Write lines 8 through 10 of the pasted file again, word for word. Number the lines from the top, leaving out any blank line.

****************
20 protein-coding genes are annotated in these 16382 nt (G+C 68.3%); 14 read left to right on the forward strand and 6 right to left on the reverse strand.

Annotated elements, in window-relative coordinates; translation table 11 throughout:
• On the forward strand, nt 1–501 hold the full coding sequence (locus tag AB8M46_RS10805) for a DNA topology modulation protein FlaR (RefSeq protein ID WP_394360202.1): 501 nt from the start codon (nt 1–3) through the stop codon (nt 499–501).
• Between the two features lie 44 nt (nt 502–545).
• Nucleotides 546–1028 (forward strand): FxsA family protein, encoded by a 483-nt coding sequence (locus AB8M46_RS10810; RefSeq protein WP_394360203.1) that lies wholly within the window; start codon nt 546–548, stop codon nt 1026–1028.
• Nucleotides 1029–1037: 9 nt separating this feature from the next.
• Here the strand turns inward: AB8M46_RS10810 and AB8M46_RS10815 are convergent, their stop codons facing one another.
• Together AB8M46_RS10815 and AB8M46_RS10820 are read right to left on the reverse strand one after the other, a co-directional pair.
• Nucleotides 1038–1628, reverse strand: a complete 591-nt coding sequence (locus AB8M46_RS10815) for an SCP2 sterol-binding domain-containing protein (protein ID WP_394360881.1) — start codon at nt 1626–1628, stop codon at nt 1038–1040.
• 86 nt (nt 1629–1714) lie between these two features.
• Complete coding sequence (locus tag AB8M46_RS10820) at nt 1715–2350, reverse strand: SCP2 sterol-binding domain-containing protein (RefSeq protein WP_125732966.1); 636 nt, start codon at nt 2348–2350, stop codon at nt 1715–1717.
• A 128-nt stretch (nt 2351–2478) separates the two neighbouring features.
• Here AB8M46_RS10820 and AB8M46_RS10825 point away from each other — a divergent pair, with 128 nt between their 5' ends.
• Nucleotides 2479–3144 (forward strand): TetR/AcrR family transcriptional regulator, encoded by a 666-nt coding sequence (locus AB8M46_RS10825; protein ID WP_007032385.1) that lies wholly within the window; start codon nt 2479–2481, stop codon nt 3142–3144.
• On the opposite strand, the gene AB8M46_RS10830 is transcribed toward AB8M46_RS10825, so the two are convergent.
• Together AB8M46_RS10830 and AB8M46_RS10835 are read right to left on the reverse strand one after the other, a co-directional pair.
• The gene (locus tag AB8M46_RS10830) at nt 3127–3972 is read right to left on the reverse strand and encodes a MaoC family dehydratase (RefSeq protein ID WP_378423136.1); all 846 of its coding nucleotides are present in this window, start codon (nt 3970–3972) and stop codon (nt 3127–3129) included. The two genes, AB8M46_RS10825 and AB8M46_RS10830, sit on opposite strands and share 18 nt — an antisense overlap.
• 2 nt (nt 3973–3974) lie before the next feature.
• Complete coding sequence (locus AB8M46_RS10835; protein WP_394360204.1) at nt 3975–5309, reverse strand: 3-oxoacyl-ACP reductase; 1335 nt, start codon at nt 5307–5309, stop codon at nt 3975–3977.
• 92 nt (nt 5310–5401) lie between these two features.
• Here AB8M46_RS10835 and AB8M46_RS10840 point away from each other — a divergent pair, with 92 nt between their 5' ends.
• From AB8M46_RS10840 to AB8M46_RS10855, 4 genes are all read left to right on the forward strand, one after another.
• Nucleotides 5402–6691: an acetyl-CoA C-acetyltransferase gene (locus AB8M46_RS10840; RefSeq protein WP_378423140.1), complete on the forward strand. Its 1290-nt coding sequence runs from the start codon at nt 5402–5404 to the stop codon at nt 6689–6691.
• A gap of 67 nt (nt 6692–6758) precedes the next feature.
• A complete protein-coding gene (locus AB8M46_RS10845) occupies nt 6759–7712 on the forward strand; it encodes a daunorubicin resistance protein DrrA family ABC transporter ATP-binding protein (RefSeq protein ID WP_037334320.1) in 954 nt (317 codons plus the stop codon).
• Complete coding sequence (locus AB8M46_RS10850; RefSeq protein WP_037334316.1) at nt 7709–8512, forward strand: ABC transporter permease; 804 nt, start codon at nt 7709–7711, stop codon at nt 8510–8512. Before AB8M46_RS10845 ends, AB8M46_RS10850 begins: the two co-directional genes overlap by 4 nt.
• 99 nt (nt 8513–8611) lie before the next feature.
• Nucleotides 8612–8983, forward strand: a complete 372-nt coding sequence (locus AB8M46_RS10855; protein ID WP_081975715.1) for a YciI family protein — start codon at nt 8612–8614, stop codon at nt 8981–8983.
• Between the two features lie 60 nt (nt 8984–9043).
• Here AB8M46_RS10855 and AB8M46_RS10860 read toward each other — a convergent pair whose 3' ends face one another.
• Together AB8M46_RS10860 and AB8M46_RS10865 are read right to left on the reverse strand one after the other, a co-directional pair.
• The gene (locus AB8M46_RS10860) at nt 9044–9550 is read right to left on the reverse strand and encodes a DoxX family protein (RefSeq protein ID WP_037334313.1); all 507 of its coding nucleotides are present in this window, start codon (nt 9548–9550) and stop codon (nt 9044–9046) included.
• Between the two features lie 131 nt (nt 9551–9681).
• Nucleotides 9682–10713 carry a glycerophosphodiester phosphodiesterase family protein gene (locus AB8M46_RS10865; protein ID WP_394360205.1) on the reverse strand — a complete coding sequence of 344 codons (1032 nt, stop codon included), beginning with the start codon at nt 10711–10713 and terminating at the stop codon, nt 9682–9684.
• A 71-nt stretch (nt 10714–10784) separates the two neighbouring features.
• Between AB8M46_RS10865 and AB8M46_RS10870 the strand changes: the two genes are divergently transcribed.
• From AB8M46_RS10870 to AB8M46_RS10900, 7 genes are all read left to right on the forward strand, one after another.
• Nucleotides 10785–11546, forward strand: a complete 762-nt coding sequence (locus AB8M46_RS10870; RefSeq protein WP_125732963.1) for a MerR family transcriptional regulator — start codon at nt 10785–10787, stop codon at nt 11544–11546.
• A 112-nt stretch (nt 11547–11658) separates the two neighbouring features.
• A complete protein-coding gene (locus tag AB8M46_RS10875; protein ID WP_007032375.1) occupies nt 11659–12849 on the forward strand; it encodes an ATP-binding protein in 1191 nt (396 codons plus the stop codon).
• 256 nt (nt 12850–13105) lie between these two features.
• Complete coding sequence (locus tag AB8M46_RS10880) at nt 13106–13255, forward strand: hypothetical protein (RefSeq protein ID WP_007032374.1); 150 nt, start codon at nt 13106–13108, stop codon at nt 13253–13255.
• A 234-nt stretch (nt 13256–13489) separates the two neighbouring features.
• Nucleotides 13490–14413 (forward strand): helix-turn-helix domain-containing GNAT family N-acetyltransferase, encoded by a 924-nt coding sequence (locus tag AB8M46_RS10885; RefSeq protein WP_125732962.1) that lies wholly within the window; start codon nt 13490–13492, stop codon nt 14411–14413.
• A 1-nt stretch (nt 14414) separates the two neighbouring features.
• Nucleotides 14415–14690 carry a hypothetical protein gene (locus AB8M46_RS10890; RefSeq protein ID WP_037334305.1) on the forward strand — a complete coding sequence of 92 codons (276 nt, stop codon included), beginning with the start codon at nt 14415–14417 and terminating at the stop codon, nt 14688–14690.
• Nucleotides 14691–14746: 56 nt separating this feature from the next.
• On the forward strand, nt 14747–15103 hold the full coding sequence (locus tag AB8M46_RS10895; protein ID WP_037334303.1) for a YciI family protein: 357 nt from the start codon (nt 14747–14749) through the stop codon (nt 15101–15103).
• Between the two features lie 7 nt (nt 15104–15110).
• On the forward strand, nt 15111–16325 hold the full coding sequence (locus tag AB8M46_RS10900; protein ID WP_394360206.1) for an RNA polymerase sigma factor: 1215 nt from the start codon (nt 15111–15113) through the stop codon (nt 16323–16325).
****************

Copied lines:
• Together AB8M46_RS10815 and AB8M46_RS10820 are read right to left on the reverse strand one after the other, a co-directional pair.
• Nucleotides 1038–1628, reverse strand: a complete 591-nt coding sequence (locus AB8M46_RS10815) for an SCP2 sterol-binding domain-containing protein (protein ID WP_394360881.1) — start codon at nt 1626–1628, stop codon at nt 1038–1040.
• 86 nt (nt 1629–1714) lie between these two features.